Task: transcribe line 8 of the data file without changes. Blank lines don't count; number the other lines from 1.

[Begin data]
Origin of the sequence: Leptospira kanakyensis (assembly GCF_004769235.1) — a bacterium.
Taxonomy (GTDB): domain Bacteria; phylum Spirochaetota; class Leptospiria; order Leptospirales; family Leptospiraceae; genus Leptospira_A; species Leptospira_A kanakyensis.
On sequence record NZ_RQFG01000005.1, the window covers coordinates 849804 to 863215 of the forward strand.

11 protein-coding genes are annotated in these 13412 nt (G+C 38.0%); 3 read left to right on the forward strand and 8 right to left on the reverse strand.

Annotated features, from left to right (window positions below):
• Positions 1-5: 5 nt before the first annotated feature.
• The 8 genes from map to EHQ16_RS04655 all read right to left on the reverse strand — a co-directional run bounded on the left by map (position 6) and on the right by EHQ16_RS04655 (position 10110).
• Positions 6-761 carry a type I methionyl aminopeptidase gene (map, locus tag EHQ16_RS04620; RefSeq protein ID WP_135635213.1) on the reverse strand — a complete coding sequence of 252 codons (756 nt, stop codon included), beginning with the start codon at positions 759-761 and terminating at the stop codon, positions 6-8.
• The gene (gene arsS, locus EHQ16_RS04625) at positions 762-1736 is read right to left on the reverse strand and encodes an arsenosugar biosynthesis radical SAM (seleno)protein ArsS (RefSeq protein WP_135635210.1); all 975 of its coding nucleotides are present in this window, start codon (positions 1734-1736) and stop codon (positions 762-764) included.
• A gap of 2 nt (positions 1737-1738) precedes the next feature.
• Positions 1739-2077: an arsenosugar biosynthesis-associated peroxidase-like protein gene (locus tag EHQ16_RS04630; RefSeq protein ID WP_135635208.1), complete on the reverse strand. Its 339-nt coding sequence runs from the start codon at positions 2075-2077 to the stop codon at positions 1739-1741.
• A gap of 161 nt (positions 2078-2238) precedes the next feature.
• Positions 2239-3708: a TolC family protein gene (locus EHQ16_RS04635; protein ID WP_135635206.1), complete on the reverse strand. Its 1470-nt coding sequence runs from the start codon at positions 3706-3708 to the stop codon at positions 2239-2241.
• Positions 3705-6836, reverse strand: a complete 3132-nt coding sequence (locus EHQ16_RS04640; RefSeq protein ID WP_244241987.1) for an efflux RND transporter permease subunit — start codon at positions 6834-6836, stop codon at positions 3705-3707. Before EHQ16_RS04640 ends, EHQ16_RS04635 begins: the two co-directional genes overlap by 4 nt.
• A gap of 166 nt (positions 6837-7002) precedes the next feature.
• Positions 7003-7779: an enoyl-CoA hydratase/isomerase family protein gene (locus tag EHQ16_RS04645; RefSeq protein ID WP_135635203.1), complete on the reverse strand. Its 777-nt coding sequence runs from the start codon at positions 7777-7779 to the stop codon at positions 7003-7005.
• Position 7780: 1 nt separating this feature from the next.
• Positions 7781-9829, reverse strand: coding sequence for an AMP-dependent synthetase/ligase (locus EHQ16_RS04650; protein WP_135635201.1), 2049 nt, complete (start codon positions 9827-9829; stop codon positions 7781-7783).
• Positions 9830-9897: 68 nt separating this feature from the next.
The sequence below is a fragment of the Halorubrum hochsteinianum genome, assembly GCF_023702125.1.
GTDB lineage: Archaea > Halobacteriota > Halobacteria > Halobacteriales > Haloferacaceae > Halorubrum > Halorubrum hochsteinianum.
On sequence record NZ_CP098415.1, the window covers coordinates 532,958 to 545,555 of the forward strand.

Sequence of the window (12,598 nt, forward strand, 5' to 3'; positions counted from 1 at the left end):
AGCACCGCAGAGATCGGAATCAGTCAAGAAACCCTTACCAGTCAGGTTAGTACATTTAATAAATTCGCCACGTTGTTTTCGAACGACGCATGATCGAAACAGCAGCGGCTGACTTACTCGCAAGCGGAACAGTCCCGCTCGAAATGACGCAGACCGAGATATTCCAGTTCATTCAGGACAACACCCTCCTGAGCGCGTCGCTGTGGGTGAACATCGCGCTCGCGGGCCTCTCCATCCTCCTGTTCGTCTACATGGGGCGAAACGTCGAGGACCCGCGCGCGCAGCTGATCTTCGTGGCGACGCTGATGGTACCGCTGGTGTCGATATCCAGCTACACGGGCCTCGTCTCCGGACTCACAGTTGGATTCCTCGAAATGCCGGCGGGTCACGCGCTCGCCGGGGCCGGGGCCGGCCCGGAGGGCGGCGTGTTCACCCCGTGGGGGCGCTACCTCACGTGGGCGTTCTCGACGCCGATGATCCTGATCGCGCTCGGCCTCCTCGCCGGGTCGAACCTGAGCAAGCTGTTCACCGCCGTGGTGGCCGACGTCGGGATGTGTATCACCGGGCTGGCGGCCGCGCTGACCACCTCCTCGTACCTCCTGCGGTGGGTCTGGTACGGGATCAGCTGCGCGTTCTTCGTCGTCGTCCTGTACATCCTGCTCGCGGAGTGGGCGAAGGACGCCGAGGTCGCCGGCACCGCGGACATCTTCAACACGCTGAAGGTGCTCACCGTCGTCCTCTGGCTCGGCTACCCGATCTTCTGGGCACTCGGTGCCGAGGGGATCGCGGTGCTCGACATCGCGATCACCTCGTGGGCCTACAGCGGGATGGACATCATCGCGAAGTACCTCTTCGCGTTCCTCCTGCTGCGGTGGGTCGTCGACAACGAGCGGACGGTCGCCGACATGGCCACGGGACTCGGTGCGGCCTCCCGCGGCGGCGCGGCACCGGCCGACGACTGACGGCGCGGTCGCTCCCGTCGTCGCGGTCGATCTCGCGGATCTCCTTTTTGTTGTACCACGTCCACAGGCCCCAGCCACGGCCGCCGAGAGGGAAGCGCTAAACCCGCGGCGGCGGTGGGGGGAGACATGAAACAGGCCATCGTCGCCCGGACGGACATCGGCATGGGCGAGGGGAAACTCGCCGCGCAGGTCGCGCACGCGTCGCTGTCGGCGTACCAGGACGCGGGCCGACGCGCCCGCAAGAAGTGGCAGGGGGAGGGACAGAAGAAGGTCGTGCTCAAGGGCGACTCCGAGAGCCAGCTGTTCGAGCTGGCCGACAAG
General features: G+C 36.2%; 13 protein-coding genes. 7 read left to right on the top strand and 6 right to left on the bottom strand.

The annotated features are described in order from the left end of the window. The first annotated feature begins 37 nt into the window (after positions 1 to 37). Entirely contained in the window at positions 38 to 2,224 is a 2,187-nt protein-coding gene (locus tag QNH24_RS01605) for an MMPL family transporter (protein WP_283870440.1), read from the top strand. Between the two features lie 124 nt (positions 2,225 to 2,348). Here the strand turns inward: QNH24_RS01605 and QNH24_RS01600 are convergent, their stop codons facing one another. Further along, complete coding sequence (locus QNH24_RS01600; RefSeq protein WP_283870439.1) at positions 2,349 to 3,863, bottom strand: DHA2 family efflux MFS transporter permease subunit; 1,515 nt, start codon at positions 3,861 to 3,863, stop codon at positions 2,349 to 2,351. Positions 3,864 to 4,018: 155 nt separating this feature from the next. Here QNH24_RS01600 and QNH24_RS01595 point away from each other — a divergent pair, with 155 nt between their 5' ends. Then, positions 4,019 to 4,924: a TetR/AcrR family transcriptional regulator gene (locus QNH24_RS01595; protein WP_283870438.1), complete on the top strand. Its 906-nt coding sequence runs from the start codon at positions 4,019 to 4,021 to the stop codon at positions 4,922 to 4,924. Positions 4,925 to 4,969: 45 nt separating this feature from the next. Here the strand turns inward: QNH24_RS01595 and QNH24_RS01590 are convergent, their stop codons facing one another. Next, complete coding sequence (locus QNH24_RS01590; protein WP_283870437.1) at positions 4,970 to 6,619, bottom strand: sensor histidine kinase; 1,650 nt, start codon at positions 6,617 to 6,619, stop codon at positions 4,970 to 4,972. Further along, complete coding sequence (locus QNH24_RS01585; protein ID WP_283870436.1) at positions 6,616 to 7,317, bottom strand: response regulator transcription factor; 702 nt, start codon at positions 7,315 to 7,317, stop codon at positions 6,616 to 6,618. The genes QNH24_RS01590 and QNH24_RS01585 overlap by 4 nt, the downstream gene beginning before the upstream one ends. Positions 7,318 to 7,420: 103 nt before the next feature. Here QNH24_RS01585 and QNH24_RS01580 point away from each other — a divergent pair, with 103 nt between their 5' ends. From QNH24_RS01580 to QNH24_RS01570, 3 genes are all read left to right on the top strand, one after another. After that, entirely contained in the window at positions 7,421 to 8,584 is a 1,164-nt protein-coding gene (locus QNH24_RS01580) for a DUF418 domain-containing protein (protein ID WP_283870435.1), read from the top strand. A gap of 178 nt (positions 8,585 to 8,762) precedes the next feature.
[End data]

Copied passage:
• Positions 6-761 carry a type I methionyl aminopeptidase gene (map, locus tag EHQ16_RS04620; RefSeq protein ID WP_135635213.1) on the reverse strand — a complete coding sequence of 252 codons (756 nt, stop codon included), beginning with the start codon at positions 759-761 and terminating at the stop codon, positions 6-8.